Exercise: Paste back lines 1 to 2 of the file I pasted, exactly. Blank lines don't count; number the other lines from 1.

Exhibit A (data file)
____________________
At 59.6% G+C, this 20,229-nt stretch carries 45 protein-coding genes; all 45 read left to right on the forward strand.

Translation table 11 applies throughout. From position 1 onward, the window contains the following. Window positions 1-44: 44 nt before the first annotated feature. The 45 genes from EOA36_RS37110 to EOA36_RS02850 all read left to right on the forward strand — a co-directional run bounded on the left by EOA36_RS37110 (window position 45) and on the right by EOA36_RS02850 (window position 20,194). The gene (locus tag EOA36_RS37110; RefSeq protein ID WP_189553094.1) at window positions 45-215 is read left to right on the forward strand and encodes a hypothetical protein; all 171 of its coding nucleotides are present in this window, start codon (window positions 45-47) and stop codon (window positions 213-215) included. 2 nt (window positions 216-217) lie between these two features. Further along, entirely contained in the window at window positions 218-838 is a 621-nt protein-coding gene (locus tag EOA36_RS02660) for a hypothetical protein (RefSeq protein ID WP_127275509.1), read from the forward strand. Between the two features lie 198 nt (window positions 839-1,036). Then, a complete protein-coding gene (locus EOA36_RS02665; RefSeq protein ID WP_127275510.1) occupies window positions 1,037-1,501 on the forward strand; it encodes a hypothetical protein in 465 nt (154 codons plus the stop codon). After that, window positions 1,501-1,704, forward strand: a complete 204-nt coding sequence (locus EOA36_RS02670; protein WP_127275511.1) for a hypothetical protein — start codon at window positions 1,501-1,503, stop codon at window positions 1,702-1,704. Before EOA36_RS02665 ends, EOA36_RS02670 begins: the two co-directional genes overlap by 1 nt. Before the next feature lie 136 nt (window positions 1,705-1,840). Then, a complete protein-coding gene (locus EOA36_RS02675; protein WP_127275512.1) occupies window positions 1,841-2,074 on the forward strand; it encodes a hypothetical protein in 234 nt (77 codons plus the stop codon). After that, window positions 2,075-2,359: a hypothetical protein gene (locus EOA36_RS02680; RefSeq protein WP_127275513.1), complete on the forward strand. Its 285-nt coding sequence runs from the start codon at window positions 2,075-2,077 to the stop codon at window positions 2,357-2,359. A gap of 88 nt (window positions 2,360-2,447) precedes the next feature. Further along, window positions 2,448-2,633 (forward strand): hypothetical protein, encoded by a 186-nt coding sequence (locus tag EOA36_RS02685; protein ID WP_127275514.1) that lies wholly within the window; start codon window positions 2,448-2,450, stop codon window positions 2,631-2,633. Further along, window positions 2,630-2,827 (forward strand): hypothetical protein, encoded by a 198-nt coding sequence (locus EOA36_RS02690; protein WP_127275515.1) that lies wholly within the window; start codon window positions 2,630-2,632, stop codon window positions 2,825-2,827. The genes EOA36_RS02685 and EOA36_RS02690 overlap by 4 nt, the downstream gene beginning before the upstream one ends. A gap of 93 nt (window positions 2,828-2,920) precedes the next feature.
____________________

At 59.6% G+C, this 20,229-nt stretch carries 45 protein-coding genes; all 45 read left to right on the forward strand.

Translation table 11 applies throughout. From position 1 onward, the window contains the following. Window positions 1-44: 44 nt before the first annotated feature. The 45 genes from EOA36_RS37110 to EOA36_RS02850 all read left to right on the forward strand — a co-directional run bounded on the left by EOA36_RS37110 (window position 45) and on the right by EOA36_RS02850 (window position 20,194). The gene (locus tag EOA36_RS37110; RefSeq protein ID WP_189553094.1) at window positions 45-215 is read left to right on the forward strand and encodes a hypothetical protein; all 171 of its coding nucleotides are present in this window, start codon (window positions 45-47) and stop codon (window positions 213-215) included. 2 nt (window positions 216-217) lie between these two features. Further along, entirely contained in the window at window positions 218-838 is a 621-nt protein-coding gene (locus tag EOA36_RS02660) for a hypothetical protein (RefSeq protein ID WP_127275509.1), read from the forward strand. Between the two features lie 198 nt (window positions 839-1,036). Then, a complete protein-coding gene (locus EOA36_RS02665; RefSeq protein ID WP_127275510.1) occupies window positions 1,037-1,501 on the forward strand; it encodes a hypothetical protein in 465 nt (154 codons plus the stop codon). After that, window positions 1,501-1,704, forward strand: a complete 204-nt coding sequence (locus EOA36_RS02670; protein WP_127275511.1) for a hypothetical protein — start codon at window positions 1,501-1,503, stop codon at window positions 1,702-1,704. Before EOA36_RS02665 ends, EOA36_RS02670 begins: the two co-directional genes overlap by 1 nt. Before the next feature lie 136 nt (window positions 1,705-1,840). Then, a complete protein-coding gene (locus EOA36_RS02675; protein WP_127275512.1) occupies window positions 1,841-2,074 on the forward strand; it encodes a hypothetical protein in 234 nt (77 codons plus the stop codon). After that, window positions 2,075-2,359: a hypothetical protein gene (locus EOA36_RS02680; RefSeq protein WP_127275513.1), complete on the forward strand. Its 285-nt coding sequence runs from the start codon at window positions 2,075-2,077 to the stop codon at window positions 2,357-2,359. A gap of 88 nt (window positions 2,360-2,447) precedes the next feature. Further along, window positions 2,448-2,633 (forward strand): hypothetical protein, encoded by a 186-nt coding sequence (locus tag EOA36_RS02685; protein ID WP_127275514.1) that lies wholly within the window; start codon window positions 2,448-2,450, stop codon window positions 2,631-2,633. Further along, window positions 2,630-2,827 (forward strand): hypothetical protein, encoded by a 198-nt coding sequence (locus EOA36_RS02690; protein WP_127275515.1) that lies wholly within the window; start codon window positions 2,630-2,632, stop codon window positions 2,825-2,827. The genes EOA36_RS02685 and EOA36_RS02690 overlap by 4 nt, the downstream gene beginning before the upstream one ends. A gap of 93 nt (window positions 2,828-2,920) precedes the next feature.